Spare the rod and spoil the child may not be about beating a child with a rod or stick but be about the length of the rod used when ploughing. If we reduce the size of the rod so the child can carry it easier then we have both spared the rod and spoiled the child! There are probably also phrases like this that apply to small boys and chimneys but I’ve not looked for any!

More Land Measurement Confusion

The hide was another measure of land that goes back to the Danelaw and before. It originally represented the amount of land sufficient to support a household and was traditionally taken to be 120 acres (49 hectares). But it varied depending on the quality of the land.and was more to do with the value, esewpicially taxable value, of land. The taxable value being measured in money or kind such as manpower for the army. It’s where we get the word geld from. Geld was a land tax, though the same word was also used to mean to castrate a horse and is where the term gelding comes from. 

The hide’s exact method of calculation is uncertain, but no doubt derived from the ability of the land to produce food, firewood, and other rural products essential to everyday life and war.

In 1086 hidage assessments were recorded in the Domesday Book.  of 1086. By equating the produce from the land into money can see that land producing £1 of income per year tended to be assessed at 1 hide.

Hides were subdivided into yardlands or viragates. Danelaw recorded this as two oxgang .. which takes us back to seeing how all measures revolved round the oxen that ploughed the land. It was roughly equivalent in area to a carucate, a unit used in the Danelaw to denote what a plough team of eight oxen could handle in a single annual season. The influence of Danelaw is clear in the English language with different measurement words being used in the north of England than the south where the Danes didn’t rule.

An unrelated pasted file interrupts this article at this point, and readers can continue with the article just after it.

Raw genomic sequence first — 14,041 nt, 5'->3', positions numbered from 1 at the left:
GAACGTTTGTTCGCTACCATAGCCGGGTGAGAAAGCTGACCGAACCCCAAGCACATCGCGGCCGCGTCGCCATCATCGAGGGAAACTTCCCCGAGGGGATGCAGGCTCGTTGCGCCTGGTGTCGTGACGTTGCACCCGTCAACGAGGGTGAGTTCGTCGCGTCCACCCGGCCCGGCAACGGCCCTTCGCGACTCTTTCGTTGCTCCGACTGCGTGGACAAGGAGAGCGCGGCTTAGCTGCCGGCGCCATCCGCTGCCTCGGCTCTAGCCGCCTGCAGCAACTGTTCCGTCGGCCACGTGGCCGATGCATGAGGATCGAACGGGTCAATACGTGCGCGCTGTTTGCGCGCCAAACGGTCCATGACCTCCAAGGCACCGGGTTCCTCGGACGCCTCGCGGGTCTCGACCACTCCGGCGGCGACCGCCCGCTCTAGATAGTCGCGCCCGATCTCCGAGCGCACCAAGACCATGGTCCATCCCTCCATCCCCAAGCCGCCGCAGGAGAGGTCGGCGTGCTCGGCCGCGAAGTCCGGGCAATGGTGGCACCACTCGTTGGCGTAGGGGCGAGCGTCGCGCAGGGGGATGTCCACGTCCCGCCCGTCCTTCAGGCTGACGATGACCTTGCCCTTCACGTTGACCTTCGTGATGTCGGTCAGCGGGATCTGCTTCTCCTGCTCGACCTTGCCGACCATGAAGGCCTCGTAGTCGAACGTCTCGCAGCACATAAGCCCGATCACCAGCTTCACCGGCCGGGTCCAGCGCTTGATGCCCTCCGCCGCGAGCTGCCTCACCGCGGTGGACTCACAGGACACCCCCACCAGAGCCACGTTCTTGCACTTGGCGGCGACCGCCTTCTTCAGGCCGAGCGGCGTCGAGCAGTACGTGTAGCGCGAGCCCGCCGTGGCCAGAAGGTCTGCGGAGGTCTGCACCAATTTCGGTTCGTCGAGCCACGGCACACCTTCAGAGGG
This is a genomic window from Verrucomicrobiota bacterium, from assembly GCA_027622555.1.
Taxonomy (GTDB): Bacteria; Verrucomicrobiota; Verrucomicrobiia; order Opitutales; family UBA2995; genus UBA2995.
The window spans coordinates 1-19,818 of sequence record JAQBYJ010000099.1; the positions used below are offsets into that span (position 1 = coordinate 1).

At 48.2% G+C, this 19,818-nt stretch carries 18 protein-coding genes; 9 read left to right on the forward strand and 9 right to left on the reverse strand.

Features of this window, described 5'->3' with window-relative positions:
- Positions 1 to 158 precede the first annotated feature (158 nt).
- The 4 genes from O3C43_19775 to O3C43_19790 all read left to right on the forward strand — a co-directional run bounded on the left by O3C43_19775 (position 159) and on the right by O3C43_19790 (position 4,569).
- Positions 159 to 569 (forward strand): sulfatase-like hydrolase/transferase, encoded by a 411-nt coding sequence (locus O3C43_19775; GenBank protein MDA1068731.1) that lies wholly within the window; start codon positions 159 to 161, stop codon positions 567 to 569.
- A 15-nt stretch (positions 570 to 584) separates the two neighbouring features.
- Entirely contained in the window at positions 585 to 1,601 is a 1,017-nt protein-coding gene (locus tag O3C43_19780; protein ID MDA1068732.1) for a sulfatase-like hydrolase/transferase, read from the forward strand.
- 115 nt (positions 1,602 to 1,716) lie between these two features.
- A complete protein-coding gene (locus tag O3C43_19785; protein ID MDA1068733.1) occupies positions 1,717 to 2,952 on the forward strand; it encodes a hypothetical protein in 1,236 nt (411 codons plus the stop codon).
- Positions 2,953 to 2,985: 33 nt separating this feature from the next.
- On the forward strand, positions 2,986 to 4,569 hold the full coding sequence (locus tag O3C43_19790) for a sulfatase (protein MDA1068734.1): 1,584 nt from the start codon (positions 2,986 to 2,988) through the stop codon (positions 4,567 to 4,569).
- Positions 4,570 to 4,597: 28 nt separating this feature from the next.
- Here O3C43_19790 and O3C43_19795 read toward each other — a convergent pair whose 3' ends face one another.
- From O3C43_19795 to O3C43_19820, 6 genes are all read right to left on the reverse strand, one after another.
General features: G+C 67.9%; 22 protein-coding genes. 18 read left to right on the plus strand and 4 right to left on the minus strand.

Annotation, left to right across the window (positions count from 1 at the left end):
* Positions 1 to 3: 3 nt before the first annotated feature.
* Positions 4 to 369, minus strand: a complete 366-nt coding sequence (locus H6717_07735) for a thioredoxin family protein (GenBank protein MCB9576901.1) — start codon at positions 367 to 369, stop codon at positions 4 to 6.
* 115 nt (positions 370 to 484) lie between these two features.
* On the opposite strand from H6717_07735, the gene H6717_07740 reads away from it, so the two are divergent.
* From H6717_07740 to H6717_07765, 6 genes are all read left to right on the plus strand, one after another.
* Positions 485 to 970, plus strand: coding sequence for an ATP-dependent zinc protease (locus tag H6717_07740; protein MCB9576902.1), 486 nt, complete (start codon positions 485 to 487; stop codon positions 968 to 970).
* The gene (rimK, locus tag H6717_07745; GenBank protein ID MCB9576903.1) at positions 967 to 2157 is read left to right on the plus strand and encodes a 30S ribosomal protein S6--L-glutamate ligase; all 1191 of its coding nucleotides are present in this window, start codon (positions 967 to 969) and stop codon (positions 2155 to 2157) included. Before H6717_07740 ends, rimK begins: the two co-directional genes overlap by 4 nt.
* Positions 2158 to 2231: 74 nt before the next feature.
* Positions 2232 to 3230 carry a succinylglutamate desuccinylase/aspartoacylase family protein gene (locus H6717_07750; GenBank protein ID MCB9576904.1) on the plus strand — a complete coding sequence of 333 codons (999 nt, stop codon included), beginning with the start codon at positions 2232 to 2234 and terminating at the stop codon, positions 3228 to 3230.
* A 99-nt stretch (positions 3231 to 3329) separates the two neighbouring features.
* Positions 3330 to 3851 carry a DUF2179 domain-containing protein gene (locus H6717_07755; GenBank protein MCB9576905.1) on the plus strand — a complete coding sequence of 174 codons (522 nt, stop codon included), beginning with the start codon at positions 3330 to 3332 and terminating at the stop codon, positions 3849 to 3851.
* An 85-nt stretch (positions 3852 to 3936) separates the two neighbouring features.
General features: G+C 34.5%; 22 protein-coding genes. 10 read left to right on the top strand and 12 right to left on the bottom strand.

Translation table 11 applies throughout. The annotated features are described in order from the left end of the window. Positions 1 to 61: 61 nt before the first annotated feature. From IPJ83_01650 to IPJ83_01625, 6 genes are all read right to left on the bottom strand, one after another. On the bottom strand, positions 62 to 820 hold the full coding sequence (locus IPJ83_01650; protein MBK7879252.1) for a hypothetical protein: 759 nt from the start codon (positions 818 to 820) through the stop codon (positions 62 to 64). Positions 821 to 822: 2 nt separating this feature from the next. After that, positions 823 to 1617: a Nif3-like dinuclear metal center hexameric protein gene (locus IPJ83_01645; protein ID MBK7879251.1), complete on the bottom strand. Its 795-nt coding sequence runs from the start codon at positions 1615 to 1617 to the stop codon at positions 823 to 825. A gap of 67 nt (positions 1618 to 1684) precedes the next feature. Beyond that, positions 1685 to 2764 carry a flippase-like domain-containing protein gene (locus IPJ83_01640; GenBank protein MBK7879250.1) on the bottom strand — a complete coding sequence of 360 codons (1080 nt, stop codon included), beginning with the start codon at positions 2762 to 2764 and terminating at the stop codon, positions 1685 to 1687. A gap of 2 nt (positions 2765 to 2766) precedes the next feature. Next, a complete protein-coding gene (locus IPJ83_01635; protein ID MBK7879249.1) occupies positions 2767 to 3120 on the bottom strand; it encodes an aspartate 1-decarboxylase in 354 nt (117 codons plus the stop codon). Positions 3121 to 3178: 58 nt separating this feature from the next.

Poles And Perches: Key Points

  • Poles and perches were used interchangeably as the smallest unit of area in the acre/rood/perch system. They measured 5.5 yards x 5.5 yards.
  • The terminology stems from the physical wooden poles used to demarcate the land areas.
  • There was some confusion historically between rods, roods, and perches due to similar names and fluid measurement conventions.
  • Chains gained popularity for their decimal-friendly dimensions, leading to the chain becoming an official unit of length.
  • Though these old units were abolished in the UK in 1963, some lingo persists, like “poles apart.”
  • The physical acts of dividing and measuring land related to agricultural practices and may have had spiritual/religious connections.
  • Despite being formal abolished, acres, rods, poles and perches are still used informally in the UK and chains are still used for public lands in the US.
Tag” Understanding Rods, Perches & Poles

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2 thoughts on “Understanding Rods, Poles & Perches

  1. Brian Sidaway says:

    Chain is still the length of a cricket wicket

    1. Stefan Drew says:

      Yes, and many other old measures still exist today. Measures as simple as pints and miles.